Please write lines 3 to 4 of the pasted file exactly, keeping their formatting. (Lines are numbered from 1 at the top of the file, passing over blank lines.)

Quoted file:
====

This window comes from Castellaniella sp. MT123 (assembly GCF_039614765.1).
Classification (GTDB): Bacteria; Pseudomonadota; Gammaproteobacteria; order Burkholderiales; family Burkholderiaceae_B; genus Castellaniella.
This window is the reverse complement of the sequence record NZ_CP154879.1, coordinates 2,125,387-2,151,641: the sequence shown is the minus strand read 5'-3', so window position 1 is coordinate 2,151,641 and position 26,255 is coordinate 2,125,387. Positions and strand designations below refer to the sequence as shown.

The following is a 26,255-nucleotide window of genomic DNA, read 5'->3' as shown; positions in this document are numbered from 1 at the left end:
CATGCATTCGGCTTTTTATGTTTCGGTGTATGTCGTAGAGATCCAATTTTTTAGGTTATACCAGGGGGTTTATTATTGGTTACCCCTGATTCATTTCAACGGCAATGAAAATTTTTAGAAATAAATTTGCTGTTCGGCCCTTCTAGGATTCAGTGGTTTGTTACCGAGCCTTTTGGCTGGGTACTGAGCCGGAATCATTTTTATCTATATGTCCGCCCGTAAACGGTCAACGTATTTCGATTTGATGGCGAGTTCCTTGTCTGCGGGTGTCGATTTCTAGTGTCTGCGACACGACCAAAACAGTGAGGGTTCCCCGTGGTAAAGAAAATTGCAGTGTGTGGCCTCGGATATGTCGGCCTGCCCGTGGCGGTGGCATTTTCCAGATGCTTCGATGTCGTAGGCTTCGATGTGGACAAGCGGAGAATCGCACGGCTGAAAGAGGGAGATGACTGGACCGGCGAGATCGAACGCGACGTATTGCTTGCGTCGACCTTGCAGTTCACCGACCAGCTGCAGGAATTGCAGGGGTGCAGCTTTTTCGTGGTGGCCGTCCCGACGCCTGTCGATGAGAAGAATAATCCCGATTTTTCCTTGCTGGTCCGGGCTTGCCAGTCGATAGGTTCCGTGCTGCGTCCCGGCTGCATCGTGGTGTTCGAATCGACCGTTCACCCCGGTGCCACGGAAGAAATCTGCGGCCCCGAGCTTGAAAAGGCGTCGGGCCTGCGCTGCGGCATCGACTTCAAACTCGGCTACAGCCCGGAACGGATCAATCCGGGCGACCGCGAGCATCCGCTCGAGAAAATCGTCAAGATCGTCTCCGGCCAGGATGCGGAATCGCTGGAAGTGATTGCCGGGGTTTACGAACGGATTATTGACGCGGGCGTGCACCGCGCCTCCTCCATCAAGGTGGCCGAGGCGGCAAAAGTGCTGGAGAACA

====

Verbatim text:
This window is the reverse complement of the sequence record NZ_CP154879.1, coordinates 2,125,387-2,151,641: the sequence shown is the minus strand read 5'-3', so window position 1 is coordinate 2,151,641 and position 26,255 is coordinate 2,125,387. Positions and strand designations below refer to the sequence as shown.

The following is a 26,255-nucleotide window of genomic DNA, read 5'->3' as shown; positions in this document are numbered from 1 at the left end: